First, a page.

Air pollutants can, a study by Lancaster University suggests. The phenomenon has been linked to Alzheimer’s disease.
Air pollution, a common occurrence in busy cities like Bangkok and Singapore, is a bane for those with respiratory conditions.
A recent study by Lancaster University suggests that these pollutants do not just clog airways – they have found their way into the human brain.
In the study, researchers analysed the brain tissue of 37 individuals from Mexico City and Manchester, who were between the ages of three and 92.
Magnetite nanoparticles, which causes free radicals to form in the human brain, were “abundant,” the university said in a press release.
The phenomenon has been linked to Alzheimer’s disease, but the university said that more research was needed on that front.
“The particles we found are strikingly similar to the magnetite nanospheres that are abundant in the airborne pollution found in urban settings, especially next to busy roads, and which are formed by combustion or frictional heating from vehicle engines or brakes,” said Professor Barbara Maher of the Lancaster Environment Centre.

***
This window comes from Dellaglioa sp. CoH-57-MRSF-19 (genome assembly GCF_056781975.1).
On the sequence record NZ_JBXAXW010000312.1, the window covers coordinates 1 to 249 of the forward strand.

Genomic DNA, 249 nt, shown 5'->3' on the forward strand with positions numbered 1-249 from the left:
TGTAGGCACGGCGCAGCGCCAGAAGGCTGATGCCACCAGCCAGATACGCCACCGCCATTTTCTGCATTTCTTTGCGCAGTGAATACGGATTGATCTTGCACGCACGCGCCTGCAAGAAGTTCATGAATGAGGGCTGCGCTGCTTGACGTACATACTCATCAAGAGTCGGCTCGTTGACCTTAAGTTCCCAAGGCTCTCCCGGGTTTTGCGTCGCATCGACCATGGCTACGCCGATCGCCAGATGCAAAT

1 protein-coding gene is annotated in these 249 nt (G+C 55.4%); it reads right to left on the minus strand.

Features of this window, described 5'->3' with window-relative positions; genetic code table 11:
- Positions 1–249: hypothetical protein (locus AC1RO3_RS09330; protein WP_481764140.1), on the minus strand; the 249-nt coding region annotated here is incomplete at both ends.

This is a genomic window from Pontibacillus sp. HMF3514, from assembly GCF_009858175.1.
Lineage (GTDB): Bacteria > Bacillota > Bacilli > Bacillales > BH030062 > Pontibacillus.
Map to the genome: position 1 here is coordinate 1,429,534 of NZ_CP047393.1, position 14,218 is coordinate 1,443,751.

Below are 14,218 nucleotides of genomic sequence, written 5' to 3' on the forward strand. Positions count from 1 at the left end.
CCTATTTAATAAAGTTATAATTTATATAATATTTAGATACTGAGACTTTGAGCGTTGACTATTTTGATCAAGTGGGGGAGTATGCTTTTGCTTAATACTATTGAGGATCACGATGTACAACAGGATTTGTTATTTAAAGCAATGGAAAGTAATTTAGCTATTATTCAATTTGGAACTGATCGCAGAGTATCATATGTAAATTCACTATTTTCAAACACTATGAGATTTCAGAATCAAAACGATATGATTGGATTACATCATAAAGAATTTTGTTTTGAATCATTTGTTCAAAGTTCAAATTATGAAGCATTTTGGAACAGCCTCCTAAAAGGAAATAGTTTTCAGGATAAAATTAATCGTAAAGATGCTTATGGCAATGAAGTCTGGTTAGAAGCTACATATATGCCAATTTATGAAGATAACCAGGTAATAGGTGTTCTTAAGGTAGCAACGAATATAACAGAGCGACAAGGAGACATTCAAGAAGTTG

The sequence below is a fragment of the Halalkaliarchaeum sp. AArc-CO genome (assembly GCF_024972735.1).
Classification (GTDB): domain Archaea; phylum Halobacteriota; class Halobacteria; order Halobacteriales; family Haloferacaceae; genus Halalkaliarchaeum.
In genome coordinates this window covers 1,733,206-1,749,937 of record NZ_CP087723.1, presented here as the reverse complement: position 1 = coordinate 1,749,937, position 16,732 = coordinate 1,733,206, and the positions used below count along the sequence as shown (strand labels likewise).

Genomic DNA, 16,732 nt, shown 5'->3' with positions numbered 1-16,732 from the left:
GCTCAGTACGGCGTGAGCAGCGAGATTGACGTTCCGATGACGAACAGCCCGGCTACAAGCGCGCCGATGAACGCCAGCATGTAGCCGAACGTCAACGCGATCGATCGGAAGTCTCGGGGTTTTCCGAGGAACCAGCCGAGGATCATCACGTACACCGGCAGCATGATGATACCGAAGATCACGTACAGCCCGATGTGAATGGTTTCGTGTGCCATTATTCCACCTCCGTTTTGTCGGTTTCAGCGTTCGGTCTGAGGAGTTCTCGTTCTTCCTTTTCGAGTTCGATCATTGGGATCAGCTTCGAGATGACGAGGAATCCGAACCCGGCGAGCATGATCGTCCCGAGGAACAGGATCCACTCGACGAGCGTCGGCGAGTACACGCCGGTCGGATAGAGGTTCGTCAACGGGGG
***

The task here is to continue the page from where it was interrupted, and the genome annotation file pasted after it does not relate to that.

“Our results indicate that magnetite nanoparticles in the atmosphere can enter the human brain, where they might pose a risk to human health, including conditions such as Alzheimer’s disease,” she added.
CNBC reported that the study’s findings were published in the Proceedings of the National Academy of Sciences.
Observers said that more information was needed, to establish a relationship between exposure to air pollutants and Alzheimer’s disease.
“This magnetite is generally thought to come from iron found naturally in the brain and there is no strong evidence to suggest that it causes Alzheimer’s disease or makes it worse,” said Alzheimer’s Society research manager Clare Walton.
“Further work in this area is important, but until we have more information people should not be unduly worried,” she said.
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